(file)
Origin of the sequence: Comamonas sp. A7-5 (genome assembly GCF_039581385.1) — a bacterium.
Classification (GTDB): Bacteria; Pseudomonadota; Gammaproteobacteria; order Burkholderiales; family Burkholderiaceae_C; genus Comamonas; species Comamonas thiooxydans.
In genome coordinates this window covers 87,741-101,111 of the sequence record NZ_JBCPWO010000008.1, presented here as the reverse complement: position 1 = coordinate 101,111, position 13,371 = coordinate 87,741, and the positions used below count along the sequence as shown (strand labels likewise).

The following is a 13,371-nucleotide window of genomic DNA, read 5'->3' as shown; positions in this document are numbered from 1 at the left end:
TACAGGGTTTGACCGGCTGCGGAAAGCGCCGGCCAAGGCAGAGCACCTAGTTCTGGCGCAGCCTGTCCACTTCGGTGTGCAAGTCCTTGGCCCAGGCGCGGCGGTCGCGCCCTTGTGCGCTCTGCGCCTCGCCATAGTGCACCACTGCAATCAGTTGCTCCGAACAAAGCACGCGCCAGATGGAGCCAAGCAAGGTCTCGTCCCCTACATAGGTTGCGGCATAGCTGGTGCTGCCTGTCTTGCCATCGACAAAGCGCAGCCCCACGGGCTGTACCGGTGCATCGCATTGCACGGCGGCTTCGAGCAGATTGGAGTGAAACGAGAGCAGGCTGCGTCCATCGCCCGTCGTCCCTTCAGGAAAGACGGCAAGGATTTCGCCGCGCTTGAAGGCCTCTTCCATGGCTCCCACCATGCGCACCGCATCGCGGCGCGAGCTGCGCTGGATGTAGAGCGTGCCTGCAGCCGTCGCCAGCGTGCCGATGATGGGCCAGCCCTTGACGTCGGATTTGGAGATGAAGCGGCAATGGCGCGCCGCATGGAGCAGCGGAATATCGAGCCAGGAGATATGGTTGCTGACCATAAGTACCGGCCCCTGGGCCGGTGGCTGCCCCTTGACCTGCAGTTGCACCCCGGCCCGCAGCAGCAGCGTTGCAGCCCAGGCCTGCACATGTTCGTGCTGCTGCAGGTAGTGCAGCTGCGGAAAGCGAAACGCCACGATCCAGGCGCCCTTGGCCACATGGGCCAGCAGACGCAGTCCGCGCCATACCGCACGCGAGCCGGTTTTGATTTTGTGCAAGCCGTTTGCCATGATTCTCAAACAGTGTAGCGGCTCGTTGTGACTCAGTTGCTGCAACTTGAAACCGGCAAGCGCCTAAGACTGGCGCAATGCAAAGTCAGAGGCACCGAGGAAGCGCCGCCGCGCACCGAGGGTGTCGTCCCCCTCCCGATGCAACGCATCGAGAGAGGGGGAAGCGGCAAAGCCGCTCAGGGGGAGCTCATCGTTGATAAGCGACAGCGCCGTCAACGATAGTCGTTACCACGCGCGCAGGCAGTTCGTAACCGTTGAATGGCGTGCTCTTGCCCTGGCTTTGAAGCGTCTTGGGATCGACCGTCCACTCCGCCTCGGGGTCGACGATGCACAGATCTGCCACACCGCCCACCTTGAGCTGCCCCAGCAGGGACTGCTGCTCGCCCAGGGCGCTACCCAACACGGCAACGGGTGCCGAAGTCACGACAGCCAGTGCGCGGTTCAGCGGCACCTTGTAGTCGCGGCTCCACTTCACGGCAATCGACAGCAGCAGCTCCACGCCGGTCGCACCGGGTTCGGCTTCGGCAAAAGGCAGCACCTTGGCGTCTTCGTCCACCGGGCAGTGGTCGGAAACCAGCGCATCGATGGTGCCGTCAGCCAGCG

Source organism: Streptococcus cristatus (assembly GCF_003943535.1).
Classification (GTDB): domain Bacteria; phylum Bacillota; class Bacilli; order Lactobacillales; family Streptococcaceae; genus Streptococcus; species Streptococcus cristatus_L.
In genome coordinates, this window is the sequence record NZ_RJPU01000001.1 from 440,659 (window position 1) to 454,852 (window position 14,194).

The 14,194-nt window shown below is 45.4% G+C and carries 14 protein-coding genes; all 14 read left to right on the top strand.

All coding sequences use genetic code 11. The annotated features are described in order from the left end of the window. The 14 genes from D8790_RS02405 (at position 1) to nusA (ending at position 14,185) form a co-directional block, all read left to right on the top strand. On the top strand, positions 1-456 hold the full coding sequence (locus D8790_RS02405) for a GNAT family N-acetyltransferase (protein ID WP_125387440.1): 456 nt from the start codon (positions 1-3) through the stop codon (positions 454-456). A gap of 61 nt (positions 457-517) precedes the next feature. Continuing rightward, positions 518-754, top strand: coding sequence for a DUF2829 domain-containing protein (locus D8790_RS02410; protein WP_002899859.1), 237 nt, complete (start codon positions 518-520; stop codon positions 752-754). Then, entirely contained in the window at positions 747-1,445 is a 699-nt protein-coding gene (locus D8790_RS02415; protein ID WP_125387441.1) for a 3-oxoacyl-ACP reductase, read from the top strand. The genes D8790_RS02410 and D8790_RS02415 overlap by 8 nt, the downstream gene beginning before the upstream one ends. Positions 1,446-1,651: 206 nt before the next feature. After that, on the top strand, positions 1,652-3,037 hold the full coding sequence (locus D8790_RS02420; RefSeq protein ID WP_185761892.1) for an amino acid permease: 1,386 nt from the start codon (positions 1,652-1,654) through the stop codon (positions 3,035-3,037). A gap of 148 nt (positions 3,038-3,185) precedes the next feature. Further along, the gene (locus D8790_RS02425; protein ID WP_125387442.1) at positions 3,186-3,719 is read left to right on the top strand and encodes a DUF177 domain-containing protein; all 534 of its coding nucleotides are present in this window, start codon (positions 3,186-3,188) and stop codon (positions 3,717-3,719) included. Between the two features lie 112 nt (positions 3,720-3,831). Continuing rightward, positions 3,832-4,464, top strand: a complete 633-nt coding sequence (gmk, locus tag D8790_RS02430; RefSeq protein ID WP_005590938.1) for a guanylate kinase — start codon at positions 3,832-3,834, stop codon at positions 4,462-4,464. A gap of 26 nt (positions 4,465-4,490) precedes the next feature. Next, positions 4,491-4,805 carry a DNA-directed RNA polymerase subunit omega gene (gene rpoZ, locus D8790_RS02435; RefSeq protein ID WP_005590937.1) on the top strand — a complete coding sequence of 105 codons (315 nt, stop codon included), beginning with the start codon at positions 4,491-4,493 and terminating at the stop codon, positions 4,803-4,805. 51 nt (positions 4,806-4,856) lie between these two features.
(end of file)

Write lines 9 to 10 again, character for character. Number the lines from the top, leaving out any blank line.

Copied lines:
The 14,194-nt window shown below is 45.4% G+C and carries 14 protein-coding genes; all 14 read left to right on the top strand.

All coding sequences use genetic code 11. The annotated features are described in order from the left end of the window. The 14 genes from D8790_RS02405 (at position 1) to nusA (ending at position 14,185) form a co-directional block, all read left to right on the top strand. On the top strand, positions 1-456 hold the full coding sequence (locus D8790_RS02405) for a GNAT family N-acetyltransferase (protein ID WP_125387440.1): 456 nt from the start codon (positions 1-3) through the stop codon (positions 454-456). A gap of 61 nt (positions 457-517) precedes the next feature. Continuing rightward, positions 518-754, top strand: coding sequence for a DUF2829 domain-containing protein (locus D8790_RS02410; protein WP_002899859.1), 237 nt, complete (start codon positions 518-520; stop codon positions 752-754). Then, entirely contained in the window at positions 747-1,445 is a 699-nt protein-coding gene (locus D8790_RS02415; protein ID WP_125387441.1) for a 3-oxoacyl-ACP reductase, read from the top strand. The genes D8790_RS02410 and D8790_RS02415 overlap by 8 nt, the downstream gene beginning before the upstream one ends. Positions 1,446-1,651: 206 nt before the next feature. After that, on the top strand, positions 1,652-3,037 hold the full coding sequence (locus D8790_RS02420; RefSeq protein ID WP_185761892.1) for an amino acid permease: 1,386 nt from the start codon (positions 1,652-1,654) through the stop codon (positions 3,035-3,037). A gap of 148 nt (positions 3,038-3,185) precedes the next feature. Further along, the gene (locus D8790_RS02425; protein ID WP_125387442.1) at positions 3,186-3,719 is read left to right on the top strand and encodes a DUF177 domain-containing protein; all 534 of its coding nucleotides are present in this window, start codon (positions 3,186-3,188) and stop codon (positions 3,717-3,719) included. Between the two features lie 112 nt (positions 3,720-3,831). Continuing rightward, positions 3,832-4,464, top strand: a complete 633-nt coding sequence (gmk, locus tag D8790_RS02430; RefSeq protein ID WP_005590938.1) for a guanylate kinase — start codon at positions 3,832-3,834, stop codon at positions 4,462-4,464. A gap of 26 nt (positions 4,465-4,490) precedes the next feature. Next, positions 4,491-4,805 carry a DNA-directed RNA polymerase subunit omega gene (gene rpoZ, locus D8790_RS02435; RefSeq protein ID WP_005590937.1) on the top strand — a complete coding sequence of 105 codons (315 nt, stop codon included), beginning with the start codon at positions 4,491-4,493 and terminating at the stop codon, positions 4,803-4,805. 51 nt (positions 4,806-4,856) lie between these two features.